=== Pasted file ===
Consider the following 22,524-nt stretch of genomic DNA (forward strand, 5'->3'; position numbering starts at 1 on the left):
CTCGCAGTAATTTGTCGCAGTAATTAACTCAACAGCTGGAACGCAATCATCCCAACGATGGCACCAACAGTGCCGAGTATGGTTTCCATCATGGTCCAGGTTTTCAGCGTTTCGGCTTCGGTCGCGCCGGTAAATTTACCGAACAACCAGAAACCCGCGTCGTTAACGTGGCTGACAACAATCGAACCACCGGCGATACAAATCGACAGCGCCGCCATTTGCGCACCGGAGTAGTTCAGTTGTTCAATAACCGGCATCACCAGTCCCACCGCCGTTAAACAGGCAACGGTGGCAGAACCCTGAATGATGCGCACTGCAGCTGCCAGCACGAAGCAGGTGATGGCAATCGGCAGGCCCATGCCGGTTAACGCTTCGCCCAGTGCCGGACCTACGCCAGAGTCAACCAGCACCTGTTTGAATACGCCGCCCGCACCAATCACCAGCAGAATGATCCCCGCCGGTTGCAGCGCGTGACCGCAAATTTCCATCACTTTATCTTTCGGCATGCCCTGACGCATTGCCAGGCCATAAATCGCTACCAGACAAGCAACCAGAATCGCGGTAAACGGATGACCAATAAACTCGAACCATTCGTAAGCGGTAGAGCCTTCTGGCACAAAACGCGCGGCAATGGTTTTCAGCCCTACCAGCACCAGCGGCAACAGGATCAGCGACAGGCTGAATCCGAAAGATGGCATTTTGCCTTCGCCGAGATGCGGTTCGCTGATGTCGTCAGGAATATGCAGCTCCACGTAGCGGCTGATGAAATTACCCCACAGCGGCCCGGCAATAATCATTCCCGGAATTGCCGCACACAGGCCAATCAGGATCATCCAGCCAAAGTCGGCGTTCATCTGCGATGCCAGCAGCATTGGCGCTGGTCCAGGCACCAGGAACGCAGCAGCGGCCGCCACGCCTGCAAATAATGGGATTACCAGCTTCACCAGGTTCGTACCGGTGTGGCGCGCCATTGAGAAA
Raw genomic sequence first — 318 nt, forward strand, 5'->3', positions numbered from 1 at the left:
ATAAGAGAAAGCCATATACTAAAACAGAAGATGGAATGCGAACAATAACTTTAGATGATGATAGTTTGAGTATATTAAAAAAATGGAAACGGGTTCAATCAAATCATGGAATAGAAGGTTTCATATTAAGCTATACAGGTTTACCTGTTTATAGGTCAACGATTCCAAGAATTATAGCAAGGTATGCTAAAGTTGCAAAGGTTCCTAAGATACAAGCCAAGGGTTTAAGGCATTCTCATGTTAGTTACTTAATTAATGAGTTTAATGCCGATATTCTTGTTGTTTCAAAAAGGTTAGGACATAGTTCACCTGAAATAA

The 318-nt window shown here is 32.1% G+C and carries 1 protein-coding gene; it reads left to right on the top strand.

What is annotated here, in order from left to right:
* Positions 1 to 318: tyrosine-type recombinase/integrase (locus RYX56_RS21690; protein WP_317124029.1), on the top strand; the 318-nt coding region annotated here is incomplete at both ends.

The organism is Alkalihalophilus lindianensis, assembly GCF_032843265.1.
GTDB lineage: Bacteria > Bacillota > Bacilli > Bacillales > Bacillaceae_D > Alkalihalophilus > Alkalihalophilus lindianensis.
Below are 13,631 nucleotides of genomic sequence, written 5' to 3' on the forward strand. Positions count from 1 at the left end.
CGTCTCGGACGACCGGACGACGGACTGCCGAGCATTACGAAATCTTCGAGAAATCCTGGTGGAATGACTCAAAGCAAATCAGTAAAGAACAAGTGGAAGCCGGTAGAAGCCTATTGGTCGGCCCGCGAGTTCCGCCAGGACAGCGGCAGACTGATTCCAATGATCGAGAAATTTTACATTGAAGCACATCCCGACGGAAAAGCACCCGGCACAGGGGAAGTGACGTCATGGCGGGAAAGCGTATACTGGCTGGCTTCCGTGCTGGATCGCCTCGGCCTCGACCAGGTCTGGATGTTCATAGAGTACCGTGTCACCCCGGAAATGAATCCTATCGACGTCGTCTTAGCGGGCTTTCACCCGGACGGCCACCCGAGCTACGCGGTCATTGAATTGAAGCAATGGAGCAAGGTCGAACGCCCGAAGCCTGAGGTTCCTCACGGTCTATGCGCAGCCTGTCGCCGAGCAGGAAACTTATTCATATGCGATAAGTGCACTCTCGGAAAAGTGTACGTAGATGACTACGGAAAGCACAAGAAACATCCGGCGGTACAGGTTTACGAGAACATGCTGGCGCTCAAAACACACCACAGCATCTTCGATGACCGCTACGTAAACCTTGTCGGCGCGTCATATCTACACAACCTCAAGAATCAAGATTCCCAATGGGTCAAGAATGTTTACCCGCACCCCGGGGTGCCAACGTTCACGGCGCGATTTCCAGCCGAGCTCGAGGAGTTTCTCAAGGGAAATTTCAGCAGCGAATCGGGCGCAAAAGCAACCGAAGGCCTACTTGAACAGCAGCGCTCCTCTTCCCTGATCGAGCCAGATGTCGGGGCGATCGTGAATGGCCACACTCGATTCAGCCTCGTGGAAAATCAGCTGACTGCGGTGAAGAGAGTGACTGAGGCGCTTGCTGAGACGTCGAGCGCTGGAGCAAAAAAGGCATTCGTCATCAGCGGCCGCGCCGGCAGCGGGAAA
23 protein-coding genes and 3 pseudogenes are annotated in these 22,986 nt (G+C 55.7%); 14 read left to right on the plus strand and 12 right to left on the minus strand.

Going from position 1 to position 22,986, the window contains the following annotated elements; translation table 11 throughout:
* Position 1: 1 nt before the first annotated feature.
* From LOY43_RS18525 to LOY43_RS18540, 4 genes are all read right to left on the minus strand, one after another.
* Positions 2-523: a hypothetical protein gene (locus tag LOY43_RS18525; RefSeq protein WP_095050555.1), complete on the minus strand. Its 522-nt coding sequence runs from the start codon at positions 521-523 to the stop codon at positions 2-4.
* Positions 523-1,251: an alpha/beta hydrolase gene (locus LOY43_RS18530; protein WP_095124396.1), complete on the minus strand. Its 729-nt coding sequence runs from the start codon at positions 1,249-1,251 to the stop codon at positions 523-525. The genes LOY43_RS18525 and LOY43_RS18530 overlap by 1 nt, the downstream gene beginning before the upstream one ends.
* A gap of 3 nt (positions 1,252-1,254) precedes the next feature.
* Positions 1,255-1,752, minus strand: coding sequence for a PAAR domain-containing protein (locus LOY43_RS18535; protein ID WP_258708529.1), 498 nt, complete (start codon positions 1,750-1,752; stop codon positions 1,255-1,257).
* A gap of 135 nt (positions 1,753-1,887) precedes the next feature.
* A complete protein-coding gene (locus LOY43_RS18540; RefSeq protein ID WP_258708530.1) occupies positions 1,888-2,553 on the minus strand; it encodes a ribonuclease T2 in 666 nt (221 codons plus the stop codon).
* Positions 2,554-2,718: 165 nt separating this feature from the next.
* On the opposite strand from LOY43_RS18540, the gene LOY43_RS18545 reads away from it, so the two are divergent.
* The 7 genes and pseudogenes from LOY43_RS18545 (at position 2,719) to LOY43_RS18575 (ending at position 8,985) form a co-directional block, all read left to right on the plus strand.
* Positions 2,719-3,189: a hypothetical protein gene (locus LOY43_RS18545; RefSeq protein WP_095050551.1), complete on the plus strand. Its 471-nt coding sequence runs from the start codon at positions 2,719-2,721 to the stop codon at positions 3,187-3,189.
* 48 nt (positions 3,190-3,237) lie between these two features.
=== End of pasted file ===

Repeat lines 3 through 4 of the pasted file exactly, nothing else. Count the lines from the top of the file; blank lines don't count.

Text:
Raw genomic sequence first — 318 nt, forward strand, 5'->3', positions numbered from 1 at the left:
ATAAGAGAAAGCCATATACTAAAACAGAAGATGGAATGCGAACAATAACTTTAGATGATGATAGTTTGAGTATATTAAAAAAATGGAAACGGGTTCAATCAAATCATGGAATAGAAGGTTTCATATTAAGCTATACAGGTTTACCTGTTTATAGGTCAACGATTCCAAGAATTATAGCAAGGTATGCTAAAGTTGCAAAGGTTCCTAAGATACAAGCCAAGGGTTTAAGGCATTCTCATGTTAGTTACTTAATTAATGAGTTTAATGCCGATATTCTTGTTGTTTCAAAAAGGTTAGGACATAGTTCACCTGAAATAA